True Colors

With the assistance of a shopworn formula by screenwriter Kevin Wade, director Herbert Ross (THE GOODBYE GIRL, THE TURNING POINT, STEEL MAGNOLIAS) has concocted another crisp, clean and sanitized movie confection. TRUE COLORS is a film that goes down easy but is entirely superficial and terminally innocuous. At the University of Virginia Law School, two...read more

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With the assistance of a shopworn formula by screenwriter Kevin Wade, director Herbert Ross (THE GOODBYE GIRL, THE TURNING POINT, STEEL MAGNOLIAS) has concocted another crisp, clean and sanitized movie confection. TRUE COLORS is a film that goes down easy but is entirely superficial and

terminally innocuous.

At the University of Virginia Law School, two roommates, Peter Burton (John Cusack) and Tim Garrity (James Spader), head in entirely different directions. Tim is concerned about right and wrong and manages to find work in the Connecticut district attorney's office. Peter, on the other hand, wants

to enter politics and the world of dirty deals. Before long, Peter has gotten himself a job in the office of Senator James B. Stiles (Richard Widmark). Manipulative and ambitious, Peter romances Senator Stiles's daughter, Diana (Imogen Stubbs), formerly Tim's girlfriend. Determined to run for a

congressional seat himself, he manages to marry Diana, engage sleazy businessman John Palmeri (Mandy Patinkin) to assist him in financing his campaign, blackmail Stiles to support him, and set up Tim in an undercover investigation that will benefit Palmeri.

When Tim discovers he's been duped, he goes undercover in Peter's congressional campaign to expose Peter and his connections with Palmeri. When Peter wins the election, Tim hides undercover video cameras in his friend's room. Then, when Peter informs Tim about kickbacks and other illegal

activities involving himself and Palmeri, Tim reveals that Peter has been videotaped and the two of them fight it out in the room. During a rousing acceptance speech, Peter admits to his dirty doings, saying to the crowd, "I did what any one of you would have done." Nonetheless, Peter is promptly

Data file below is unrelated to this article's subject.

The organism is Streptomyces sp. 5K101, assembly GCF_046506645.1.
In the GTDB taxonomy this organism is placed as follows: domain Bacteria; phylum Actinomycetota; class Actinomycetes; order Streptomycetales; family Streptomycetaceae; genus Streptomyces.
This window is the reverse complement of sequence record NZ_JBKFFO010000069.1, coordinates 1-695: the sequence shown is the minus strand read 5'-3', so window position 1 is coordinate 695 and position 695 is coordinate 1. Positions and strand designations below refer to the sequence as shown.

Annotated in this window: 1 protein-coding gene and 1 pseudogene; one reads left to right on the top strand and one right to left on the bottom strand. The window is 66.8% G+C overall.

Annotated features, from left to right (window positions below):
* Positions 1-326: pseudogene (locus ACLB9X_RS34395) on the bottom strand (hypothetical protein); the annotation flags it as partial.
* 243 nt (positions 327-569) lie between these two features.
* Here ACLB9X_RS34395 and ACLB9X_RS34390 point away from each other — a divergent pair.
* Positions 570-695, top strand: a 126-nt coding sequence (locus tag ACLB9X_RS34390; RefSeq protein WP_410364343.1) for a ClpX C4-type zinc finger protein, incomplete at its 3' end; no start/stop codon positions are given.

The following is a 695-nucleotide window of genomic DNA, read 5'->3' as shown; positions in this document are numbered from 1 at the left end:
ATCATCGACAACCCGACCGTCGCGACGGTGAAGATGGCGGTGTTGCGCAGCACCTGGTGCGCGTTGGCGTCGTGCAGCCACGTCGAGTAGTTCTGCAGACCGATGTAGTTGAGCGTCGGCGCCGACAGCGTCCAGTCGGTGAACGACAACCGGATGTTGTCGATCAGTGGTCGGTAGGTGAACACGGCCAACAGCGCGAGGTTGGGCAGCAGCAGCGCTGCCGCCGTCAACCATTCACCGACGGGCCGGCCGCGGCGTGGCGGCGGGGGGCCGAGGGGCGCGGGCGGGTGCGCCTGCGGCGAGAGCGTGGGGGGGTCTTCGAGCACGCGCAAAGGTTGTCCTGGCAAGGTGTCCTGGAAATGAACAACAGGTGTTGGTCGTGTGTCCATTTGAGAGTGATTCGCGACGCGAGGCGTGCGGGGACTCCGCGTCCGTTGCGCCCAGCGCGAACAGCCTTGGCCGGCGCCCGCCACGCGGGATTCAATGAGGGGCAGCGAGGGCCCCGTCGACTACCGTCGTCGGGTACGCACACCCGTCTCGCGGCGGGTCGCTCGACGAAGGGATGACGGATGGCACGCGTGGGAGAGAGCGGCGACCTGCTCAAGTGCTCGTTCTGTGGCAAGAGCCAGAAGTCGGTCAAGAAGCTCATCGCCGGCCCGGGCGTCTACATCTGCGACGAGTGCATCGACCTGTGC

arrested and denied his congressional seat. Later, he meets Tim at his home and tells him that he is going back to law school.

This hackneyed "there-but-for-the-grace-of-God" tale of two friends who find themselves traveling different paths in life has been done to death so many times that, by the 1930s, it was already a formula quickie--witness any number of James Cagney vehicles for Warner Bros. But the use of cliched

plot formulas has never been anything out of the ordinary for Herbert Ross, e.g. FOOTLOOSE. In the case of FOOTLOOSE, at least, Ross was able to jazz up the cliches with snappy MTV-style editing and a high-voltage approach. In the case of TRUE COLORS, the style is nonexistent. Despite screenwriter

Kevin Wade's attempts to hip things up with yuppie angst and clawing-his-way-to-the-top brashness a la HOW TO SUCCEED IN BUSINESS WITHOUT REALLY TRYING and WALL STREET, he still manages to convert the story into pablum. In fact, Ross and Wade are the perfect team--a dull director and an insipid

writer.

What the film succeeds at being is a star turn for John Cusack. Still humming from his recent breakthrough performance in THE GRIFTERS, Cusack brings a desperately endearing villainy to his role. James Spader, a commanding screen presence himself, extracts what he can from a role that is,

essentially, a reactor and an audience hook to the story. They have able support from Richard Widmark and Mandy Patinkin and disabled support from Imogen Stubbs, whose upper-class accent would best be appreciated on the old "Dobie Gillis" sitcom.

As with many Hollywood films before it, TRUE COLORS is a film with no discernable reason for existence, apart from the sheer joy of the filmmaking process itself. Far from being its own reward, however, the film is a dull, unreasonable cypher. (Profanity, adult situations.)